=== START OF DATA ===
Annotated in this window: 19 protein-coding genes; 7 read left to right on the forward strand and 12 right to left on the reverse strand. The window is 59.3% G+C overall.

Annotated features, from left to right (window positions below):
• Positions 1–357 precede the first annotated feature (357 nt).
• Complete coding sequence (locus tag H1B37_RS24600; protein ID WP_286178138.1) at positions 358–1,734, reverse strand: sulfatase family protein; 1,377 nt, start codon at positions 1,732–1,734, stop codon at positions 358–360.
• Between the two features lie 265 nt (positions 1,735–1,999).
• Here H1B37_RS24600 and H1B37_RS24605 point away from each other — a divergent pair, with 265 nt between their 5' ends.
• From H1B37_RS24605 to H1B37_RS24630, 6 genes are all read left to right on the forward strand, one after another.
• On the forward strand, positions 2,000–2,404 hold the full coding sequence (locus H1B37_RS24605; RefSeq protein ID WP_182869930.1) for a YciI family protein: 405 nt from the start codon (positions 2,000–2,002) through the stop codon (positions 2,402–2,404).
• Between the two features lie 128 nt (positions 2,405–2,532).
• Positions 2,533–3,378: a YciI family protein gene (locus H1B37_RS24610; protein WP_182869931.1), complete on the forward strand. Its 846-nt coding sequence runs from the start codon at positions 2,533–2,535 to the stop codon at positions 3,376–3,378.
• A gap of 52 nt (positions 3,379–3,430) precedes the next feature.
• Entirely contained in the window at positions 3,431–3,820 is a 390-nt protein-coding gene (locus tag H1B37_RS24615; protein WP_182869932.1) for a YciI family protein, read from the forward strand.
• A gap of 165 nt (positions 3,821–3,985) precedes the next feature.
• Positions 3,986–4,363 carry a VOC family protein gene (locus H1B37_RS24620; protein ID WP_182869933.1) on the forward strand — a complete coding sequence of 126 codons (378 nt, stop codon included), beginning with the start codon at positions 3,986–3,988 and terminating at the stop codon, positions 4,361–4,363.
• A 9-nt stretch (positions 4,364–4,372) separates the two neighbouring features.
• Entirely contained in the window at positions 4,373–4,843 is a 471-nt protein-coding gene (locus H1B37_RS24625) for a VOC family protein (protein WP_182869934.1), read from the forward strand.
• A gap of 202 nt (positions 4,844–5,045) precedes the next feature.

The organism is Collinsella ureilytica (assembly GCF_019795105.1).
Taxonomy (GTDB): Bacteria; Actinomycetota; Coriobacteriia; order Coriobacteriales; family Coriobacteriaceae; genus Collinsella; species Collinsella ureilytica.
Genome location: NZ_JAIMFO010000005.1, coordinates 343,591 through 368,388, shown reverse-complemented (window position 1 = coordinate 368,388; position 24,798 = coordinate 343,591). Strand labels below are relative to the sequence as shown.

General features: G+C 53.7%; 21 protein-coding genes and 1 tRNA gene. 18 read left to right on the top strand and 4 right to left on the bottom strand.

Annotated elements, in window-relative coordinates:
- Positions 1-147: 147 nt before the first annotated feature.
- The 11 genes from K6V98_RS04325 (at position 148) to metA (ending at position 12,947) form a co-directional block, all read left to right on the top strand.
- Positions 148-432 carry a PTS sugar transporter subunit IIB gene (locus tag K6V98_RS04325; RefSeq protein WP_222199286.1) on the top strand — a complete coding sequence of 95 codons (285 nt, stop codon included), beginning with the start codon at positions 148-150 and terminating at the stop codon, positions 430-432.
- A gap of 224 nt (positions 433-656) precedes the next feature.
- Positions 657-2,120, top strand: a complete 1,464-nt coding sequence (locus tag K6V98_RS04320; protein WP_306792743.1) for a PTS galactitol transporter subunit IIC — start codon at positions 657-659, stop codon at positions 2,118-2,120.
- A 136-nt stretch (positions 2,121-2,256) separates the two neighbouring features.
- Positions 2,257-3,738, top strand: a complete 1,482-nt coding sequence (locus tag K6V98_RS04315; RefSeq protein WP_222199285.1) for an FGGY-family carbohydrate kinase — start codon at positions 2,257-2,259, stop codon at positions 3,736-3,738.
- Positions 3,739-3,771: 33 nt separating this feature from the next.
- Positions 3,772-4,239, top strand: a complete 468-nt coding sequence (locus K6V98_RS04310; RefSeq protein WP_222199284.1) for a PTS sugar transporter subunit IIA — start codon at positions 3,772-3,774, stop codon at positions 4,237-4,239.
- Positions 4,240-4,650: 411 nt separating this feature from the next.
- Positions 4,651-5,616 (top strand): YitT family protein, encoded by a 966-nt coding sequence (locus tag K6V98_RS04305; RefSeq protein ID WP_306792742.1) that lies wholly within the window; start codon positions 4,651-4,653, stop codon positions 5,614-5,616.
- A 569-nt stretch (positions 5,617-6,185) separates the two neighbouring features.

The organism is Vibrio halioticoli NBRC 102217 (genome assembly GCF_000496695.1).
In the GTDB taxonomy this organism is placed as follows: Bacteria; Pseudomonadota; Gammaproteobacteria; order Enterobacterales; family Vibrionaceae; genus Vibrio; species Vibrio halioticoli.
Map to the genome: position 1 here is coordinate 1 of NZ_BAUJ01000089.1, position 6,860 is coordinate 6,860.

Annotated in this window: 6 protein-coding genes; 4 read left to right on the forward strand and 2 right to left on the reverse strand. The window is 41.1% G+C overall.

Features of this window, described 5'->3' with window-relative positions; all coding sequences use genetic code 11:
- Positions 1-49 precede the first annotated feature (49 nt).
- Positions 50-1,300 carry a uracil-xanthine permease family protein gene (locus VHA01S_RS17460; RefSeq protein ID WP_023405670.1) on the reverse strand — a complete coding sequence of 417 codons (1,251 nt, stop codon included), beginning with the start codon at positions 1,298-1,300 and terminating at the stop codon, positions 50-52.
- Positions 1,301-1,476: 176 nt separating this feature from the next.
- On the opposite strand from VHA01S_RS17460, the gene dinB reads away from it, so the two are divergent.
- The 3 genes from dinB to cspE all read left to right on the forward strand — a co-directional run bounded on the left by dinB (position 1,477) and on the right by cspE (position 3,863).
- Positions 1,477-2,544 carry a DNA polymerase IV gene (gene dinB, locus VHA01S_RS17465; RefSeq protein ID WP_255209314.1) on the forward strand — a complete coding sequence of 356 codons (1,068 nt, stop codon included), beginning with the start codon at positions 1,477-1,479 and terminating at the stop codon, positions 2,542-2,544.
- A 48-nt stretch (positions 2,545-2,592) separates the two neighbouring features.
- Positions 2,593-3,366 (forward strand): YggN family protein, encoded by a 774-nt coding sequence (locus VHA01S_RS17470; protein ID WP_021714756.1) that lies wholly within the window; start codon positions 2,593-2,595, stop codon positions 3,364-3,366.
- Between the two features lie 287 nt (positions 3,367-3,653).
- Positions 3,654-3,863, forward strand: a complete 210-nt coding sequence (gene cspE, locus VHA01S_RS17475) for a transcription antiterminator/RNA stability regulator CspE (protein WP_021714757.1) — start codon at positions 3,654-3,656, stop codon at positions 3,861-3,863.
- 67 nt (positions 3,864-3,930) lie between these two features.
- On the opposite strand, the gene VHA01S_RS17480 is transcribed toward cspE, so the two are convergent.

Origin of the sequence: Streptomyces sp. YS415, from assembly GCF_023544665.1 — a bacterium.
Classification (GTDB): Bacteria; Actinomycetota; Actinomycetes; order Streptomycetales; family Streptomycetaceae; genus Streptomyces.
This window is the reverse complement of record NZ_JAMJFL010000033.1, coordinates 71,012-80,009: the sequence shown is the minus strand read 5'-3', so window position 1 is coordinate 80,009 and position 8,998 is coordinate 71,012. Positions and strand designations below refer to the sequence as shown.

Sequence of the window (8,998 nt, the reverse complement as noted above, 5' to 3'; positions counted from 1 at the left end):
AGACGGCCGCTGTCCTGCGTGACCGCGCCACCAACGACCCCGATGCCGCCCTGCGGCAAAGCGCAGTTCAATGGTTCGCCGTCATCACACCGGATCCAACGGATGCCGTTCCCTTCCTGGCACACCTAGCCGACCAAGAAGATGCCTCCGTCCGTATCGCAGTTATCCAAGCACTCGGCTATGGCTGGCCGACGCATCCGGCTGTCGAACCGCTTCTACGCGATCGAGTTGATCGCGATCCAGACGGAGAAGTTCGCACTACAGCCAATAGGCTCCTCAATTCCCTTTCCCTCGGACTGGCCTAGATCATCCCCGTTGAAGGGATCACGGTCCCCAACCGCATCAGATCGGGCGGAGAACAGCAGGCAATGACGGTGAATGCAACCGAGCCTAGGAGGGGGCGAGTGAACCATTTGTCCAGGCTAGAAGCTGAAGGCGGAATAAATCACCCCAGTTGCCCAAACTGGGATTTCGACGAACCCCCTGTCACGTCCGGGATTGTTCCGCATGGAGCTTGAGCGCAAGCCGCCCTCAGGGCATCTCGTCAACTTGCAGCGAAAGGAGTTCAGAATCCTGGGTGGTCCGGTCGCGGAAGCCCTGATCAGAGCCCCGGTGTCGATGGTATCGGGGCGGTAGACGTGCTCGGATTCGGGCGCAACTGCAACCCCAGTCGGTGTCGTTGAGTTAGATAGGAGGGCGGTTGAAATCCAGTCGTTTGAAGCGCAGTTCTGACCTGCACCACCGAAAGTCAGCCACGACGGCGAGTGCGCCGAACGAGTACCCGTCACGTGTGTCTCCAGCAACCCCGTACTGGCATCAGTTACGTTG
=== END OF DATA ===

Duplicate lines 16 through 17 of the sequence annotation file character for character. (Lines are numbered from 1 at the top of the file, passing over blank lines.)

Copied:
• Entirely contained in the window at positions 4,373–4,843 is a 471-nt protein-coding gene (locus H1B37_RS24625) for a VOC family protein (protein WP_182869934.1), read from the forward strand.
• A gap of 202 nt (positions 4,844–5,045) precedes the next feature.